This vector system is designed for efficient analysis of mammalian promoters in mouse models utilizing the piggyBac transposon system. Typically, a putative promoter of interest is cloned into this vector, upstream of a LacZ reporter gene and the resulting construct is used to make transgenic mice. Expression of the LacZ reporter in transgenic embryos or adult mice can then be used as a readout of promoter activity. This vector system is useful for identifying promoter elements, determining tissue-specificity of promoters, comparing promoter variants, lineage-tracing and many other applications.
Our piggyBac transposon-based vector systems are highly effective for inserting foreign DNA into the host genome of mammalian cells. This system is technically simple, utilizing plasmids (rather than viral transduction) to permanently integrate your gene(s) of interest into the host genome.
The piggyBac system contains two vectors, both engineered as E. coli plasmids. One vector, referred to as the helper plasmid, encodes the transposase. The other vector, referred to as the transposon plasmid, contains two inverted terminal repeats (ITRs) bracketing the region to be transposed. The promoter sequence of interest is cloned into this region. When the helper and transposon plasmids are co-injected or co-transfected into target cells, the transposase produced from the helper would recognize the two ITRs on the transposon, and insert the flanked region including the two ITRs into the host genome. Insertion typically occurs at host chromosomal sites that contain the TTAA sequence, which is duplicated on the two flanks of the integrated fragment after transposition.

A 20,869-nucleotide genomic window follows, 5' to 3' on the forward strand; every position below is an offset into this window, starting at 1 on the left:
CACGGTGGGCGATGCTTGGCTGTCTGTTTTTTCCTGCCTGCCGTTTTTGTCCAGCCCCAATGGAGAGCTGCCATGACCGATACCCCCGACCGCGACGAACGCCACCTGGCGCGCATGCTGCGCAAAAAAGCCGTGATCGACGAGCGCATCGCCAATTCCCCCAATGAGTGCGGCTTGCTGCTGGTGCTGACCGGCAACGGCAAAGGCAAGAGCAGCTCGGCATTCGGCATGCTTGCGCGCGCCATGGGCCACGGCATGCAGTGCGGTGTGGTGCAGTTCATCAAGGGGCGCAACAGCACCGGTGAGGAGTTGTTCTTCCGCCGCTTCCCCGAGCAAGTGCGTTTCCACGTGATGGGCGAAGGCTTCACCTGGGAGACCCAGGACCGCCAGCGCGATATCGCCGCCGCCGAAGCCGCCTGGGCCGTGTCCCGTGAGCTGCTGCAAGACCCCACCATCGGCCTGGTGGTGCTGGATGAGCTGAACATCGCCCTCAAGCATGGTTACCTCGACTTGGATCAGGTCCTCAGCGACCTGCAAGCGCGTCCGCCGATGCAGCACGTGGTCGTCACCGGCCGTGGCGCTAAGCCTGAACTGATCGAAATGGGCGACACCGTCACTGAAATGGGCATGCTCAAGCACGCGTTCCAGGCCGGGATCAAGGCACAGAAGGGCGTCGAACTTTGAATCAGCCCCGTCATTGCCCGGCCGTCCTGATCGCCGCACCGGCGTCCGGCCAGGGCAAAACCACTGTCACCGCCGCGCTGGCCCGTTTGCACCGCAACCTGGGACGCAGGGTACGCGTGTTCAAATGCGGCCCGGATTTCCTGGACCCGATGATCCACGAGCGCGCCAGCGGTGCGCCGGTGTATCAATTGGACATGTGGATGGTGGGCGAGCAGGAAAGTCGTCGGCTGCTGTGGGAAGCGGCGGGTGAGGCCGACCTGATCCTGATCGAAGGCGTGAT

PiggyBac is a Class II transposon, meaning that it moves in a cut-and-paste manner, hopping from place to place without leaving copies behind. (In contrast, Class I transposons move in a copy-and-paste manner.) Because the helper plasmid is only transiently introduced into host cells, it will get lost over time. With the loss of the helper plasmid, the integration of the transposon in the genome of host cells becomes permanent.
For further information about this vector system, please refer to the papers below.